Keith McMillen Instruments QuNexus
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QuNexus, 25-Key MIDI Keyboard from Keith McMillen Instruments.

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opaze 12/07/2014

Keith McMillen Instruments QuNexus : opaze's user review

« A pocket-size Swiss-army knife »
3

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Value For Money : Correct Audience: Anyone
I was looking for the smallest keyboard to use together with a macbook and be able to record melodies quickly with Reason (as well as some ipad synths). I first bought a Nanokorg (V1), which was inexpensive but terrible regarding the keyboard itself. I already had a Xiosynth, which is very practical, but I wanted something in micro format.

Regarding the most important element, namely, the keyboard itself: Well, it's amazing. Granted, the silicone keys demand some time to get used to them, and you don't play the same way you would on a piano, because they are more like pads. The keyboard is relatively subtle and comfortable, the (adjustable) velocity boasted about on the website is true and allows for enough amplitude when attacking the keys (although real piano players ought to know it's definitely not enough). It has a good finish, the chassis is made of plastic covered with some sort of rubber, but it's not indestructible like they say on the website. It's not like you are going to amuse yourself twisting the keyboard, but you can tell that it bends easily when twisting it with both hands Once in place, it's really stable on its pads and doesn't slip at all.

The pitchbend control responds very poorly and is hard to use correctly, it would've been better to integrate a slider like on the QuNeo for this function.

Once connected, the QuNexus is immediately recognized by Reason on my Macbook (same with a PC), as well as by all the synths I use on my ipad: Moog - Sunrise - Thor - Korg MS20 etc. There's no need to install any drivers, besides the editor, of course, which is much appreciated.

The editor is rather comprehensive, easy to use and it perfectly meets my (modest) needs under Reason. You can use the various templates included of the most common DAWs, but you can also configure the entire keyboard manually, key by key, and it works really well on the vertical axis, too (as a sort of slider, for instance). The "sliding" keys require some dexterity, but they can come in handy. Do note that it's a limited product in this regard and cannot be intended to replace a master keyboard with X controls. The main reason to buy such a product is its extreme compactness, since you can carry it around anywhere with you. It doesn't do many things, but it does them well. I'll nevertheless keep the Xiosynth, which is more practical to play at home. You can also control analog devices via CV, but I haven't tested this feature yet.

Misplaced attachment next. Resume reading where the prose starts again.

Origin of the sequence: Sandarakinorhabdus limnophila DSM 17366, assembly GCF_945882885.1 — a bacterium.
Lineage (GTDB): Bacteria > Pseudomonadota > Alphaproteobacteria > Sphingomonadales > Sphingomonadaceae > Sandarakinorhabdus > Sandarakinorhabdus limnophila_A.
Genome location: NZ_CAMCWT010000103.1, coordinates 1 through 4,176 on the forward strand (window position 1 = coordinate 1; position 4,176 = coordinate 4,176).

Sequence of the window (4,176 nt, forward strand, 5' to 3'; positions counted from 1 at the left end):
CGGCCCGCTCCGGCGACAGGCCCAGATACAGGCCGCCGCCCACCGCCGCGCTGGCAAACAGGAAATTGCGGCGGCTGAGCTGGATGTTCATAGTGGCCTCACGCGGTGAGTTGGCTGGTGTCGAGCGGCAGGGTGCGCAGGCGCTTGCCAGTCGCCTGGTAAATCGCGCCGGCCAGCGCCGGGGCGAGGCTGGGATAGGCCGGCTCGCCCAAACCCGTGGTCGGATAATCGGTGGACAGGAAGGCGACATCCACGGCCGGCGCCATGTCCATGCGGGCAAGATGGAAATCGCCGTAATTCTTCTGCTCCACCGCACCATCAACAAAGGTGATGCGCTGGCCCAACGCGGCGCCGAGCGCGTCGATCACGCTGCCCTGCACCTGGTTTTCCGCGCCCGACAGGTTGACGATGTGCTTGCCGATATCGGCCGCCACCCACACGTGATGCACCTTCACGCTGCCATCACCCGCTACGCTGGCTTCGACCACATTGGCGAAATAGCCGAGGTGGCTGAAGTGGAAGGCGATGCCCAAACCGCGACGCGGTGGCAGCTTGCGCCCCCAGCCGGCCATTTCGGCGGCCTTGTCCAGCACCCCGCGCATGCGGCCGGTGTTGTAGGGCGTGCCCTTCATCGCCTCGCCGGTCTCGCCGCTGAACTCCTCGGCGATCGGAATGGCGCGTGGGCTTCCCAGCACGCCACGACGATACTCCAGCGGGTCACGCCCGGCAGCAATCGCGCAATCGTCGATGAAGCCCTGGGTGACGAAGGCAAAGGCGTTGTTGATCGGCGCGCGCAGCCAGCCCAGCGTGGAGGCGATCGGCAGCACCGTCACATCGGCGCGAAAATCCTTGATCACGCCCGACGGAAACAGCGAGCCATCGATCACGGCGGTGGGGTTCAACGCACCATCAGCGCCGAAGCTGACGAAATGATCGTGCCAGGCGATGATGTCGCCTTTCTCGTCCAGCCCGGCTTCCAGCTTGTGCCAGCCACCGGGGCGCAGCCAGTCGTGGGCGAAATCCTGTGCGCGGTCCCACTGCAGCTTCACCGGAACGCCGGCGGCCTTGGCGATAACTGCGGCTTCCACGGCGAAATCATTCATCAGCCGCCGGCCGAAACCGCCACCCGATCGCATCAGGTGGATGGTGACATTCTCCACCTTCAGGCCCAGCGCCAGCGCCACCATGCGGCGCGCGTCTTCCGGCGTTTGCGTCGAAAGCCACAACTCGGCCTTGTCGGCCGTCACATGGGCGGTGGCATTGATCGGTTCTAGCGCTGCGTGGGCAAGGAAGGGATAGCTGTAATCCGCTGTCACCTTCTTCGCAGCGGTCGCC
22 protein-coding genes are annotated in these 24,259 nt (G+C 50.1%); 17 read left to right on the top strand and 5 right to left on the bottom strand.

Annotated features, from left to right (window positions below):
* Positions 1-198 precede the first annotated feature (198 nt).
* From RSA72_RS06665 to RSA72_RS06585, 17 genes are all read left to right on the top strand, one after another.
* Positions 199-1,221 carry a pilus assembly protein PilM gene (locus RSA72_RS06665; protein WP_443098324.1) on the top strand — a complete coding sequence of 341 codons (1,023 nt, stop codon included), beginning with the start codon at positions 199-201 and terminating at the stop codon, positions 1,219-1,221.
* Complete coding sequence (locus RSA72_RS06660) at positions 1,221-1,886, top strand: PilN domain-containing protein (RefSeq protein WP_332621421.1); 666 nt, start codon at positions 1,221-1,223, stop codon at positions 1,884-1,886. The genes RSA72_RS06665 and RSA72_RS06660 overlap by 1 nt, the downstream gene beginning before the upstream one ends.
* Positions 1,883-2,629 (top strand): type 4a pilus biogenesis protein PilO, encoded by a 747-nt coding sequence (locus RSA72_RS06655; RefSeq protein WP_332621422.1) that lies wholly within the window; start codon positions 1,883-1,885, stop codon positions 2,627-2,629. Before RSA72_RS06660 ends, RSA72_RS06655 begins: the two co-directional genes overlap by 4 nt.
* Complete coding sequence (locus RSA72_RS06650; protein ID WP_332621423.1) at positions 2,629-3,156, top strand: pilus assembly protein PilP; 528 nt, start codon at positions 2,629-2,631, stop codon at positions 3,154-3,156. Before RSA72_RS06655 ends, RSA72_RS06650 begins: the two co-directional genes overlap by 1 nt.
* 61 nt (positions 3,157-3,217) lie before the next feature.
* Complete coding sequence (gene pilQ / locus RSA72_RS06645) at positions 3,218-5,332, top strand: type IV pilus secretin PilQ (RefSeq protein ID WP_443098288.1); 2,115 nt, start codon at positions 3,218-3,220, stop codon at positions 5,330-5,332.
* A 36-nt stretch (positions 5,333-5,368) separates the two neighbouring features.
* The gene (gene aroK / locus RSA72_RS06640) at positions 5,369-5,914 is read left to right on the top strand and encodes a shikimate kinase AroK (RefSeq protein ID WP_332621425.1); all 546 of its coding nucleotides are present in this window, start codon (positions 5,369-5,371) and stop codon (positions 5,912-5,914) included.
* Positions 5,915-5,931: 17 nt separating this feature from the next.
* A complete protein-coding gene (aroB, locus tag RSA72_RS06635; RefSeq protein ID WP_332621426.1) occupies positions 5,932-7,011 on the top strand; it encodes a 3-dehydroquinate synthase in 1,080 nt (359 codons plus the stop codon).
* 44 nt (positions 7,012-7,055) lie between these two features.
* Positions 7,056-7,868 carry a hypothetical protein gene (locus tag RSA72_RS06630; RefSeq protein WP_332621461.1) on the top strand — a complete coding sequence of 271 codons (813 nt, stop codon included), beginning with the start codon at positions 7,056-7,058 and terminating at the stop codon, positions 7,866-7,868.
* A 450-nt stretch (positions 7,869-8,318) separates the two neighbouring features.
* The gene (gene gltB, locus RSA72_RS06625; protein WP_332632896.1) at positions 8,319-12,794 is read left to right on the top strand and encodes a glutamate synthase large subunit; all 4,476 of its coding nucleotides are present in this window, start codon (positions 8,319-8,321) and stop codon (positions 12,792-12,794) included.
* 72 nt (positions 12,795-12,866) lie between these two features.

The QuNexus is, to me, a very handy tool that fulfills perfectly two goals: It's tiny but the keyboard remains usable and better than most mini-keyboards you can find out there for about $80/$120. I haven't tried them all, obviously, but they are rather spongy with a travel that isn't really useful in terms of velocity. In this regard, the QuNexus' different approach is very welcome. To warp it up, this product promises a lot and I will follow V2 carefully. The price ($150) is too high, though. A new light version just came out, you might want to consider it, depending on your needs.